I’ve spent the past few days mulling over the differences between mashups and the more traditional integration that’s done with enterprise applications. My initial reaction? There’s a lot more similarities than differences: in both cases, a third party uses published application interfaces to create functionality that integrates the capabilities of two or more applications/services. I know, that’s a bit of a simplification, but how soon will it be before overly complex (and expensive) enterprise integrations start taking advantage of the lessons to be learned from the mashups of web services?
Obviously, I’m not the only one thinking about this: the ZDNet SaaS blog just posted about enterprise mashups, and what’s needed to make them a reality.
Makes me want to go to MashupCamp.
3 thoughts on “Mashing up the enterprise”
The notion of composite applications is somewhat similar to what you outline above – the one difference I see is that composite applications are fairly transaction rich (create, update, delete), while a number of the mashups today are primarily read-only.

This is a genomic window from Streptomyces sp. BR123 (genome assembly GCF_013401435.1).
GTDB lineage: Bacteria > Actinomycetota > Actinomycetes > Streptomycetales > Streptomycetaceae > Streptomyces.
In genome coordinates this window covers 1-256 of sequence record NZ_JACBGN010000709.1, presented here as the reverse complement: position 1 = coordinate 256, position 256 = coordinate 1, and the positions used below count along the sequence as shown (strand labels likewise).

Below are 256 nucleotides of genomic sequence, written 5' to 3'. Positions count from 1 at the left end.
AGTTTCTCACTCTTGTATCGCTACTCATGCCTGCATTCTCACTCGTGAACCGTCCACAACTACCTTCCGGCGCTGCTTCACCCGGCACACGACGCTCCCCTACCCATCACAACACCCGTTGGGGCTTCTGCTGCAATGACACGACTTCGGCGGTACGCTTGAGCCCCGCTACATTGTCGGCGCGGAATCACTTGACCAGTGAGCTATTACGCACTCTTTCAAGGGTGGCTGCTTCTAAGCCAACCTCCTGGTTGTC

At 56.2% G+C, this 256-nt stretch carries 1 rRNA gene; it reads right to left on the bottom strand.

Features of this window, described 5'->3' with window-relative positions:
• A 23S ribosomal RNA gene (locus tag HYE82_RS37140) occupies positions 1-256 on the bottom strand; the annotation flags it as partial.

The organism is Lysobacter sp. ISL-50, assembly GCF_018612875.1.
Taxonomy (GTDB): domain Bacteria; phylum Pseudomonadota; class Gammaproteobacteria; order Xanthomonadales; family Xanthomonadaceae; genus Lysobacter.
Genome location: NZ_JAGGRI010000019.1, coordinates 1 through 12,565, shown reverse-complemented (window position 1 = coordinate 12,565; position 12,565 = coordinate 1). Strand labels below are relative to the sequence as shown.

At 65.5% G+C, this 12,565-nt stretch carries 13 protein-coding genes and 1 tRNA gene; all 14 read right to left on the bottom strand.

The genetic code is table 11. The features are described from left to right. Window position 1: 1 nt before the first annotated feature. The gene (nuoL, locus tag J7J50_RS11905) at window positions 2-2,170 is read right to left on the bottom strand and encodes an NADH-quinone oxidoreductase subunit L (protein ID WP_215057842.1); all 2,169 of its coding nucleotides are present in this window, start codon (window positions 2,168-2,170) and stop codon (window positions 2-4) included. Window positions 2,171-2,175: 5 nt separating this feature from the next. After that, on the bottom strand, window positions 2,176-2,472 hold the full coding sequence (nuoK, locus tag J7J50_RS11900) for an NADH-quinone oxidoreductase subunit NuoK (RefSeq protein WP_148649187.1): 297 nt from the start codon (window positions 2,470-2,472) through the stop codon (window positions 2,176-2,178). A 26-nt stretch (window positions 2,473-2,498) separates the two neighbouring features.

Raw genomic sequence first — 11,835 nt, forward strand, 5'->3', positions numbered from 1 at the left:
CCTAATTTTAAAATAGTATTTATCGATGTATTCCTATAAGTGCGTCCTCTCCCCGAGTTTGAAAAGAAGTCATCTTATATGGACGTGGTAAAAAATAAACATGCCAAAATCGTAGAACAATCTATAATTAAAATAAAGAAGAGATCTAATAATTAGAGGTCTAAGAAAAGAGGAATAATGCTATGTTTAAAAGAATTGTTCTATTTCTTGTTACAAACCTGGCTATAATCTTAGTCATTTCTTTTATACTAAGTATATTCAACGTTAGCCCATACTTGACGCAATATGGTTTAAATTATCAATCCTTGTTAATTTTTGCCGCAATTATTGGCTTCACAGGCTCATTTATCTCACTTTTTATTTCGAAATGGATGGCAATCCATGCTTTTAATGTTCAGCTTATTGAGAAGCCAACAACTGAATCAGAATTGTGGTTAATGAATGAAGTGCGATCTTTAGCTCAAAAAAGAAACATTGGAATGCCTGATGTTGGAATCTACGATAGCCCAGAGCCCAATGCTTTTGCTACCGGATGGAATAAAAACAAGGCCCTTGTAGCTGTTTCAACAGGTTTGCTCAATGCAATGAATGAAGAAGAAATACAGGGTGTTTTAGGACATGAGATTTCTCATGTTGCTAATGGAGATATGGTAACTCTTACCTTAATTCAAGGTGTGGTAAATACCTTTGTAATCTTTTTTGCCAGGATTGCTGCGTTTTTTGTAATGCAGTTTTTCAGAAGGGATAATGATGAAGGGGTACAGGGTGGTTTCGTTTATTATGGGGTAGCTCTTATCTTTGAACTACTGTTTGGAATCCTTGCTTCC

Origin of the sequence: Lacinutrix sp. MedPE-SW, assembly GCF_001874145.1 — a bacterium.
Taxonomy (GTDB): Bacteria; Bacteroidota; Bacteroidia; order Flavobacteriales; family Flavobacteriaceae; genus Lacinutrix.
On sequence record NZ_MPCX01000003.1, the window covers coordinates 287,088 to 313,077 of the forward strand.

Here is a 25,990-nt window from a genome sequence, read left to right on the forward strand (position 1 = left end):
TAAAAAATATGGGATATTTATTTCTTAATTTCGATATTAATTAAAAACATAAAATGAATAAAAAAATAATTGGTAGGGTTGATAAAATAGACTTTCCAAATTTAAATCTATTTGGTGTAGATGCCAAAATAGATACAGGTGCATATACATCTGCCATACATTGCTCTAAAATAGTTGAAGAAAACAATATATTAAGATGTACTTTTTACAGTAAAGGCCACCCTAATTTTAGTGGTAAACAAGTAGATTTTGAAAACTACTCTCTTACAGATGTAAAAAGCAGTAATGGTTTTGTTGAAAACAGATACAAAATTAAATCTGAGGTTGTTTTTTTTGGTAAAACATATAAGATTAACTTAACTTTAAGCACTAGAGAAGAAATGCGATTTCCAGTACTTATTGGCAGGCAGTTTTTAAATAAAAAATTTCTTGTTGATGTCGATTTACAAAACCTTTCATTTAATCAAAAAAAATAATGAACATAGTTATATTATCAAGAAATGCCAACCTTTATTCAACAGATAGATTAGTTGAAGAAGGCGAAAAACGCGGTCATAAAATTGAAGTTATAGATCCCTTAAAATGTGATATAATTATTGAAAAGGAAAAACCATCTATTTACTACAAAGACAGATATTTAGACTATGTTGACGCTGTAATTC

I think that the notion of composite applications is IDENTICAL to what I outline above, although I agree that many of the popular social-networking mashups today are primarily read-only.
After spending this week at MashupCamp (comment posted Feb 23rd), I believe that the differences between composite applications and mashups are practically indistinguishable.
After visiting MashupCamp last week (this comment posted 26/02/06), I think that’s going to change. The tools and techniques are starting to mature and I believe that the line between enterprise composite applications and internet mashups is to to start to blend.